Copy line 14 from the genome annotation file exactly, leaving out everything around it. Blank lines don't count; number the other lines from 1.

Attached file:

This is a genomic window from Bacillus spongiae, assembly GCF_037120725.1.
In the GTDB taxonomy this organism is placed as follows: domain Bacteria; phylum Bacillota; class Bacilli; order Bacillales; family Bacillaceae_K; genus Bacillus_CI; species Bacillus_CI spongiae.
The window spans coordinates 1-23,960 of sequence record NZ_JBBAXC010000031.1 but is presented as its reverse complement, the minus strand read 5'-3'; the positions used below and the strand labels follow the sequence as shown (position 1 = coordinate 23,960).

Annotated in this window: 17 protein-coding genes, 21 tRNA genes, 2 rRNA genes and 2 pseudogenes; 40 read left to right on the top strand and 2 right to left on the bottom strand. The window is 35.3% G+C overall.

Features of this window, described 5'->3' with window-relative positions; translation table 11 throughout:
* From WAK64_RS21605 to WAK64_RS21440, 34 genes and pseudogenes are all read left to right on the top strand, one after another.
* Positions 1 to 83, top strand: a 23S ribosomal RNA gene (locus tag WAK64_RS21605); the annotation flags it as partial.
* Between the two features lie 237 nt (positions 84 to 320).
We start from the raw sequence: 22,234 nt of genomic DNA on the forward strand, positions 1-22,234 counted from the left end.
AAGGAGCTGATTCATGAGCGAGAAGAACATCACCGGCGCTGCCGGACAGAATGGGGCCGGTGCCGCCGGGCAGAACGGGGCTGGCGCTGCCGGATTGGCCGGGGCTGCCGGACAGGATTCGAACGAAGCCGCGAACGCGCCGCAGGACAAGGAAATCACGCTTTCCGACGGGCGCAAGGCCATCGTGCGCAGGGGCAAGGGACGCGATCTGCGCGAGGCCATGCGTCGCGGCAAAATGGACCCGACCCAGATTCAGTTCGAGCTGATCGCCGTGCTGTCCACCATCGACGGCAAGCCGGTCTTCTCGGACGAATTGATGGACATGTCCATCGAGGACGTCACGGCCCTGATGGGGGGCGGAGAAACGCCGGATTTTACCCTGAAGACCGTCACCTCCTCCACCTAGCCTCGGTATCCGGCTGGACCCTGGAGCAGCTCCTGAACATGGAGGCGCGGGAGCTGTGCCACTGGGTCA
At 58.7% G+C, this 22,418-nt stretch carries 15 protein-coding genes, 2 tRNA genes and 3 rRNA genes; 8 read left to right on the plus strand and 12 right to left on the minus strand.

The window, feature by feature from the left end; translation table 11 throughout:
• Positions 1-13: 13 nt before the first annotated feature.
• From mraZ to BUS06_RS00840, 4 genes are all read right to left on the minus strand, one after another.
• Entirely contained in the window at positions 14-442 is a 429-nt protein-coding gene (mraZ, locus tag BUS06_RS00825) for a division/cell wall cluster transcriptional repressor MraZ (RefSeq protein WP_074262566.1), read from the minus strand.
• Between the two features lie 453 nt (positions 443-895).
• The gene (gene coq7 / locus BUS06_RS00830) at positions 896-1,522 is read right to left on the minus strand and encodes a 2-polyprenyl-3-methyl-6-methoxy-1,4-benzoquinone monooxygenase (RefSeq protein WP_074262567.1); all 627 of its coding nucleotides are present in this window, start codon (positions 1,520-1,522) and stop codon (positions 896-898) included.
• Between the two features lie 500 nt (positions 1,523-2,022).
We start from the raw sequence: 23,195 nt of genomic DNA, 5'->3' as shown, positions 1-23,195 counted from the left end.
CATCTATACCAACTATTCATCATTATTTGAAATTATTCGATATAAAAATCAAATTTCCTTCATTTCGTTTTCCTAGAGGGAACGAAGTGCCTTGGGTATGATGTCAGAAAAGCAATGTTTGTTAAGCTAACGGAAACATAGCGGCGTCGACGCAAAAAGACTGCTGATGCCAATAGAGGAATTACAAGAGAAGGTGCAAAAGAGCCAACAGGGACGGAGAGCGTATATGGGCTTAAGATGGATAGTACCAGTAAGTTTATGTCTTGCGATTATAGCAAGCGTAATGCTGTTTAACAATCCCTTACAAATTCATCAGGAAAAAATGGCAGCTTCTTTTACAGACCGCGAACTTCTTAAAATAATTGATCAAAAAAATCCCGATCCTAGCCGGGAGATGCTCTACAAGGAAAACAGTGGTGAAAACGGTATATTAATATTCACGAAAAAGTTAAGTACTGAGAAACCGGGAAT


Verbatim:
• From mraZ to BUS06_RS00840, 4 genes are all read right to left on the minus strand, one after another.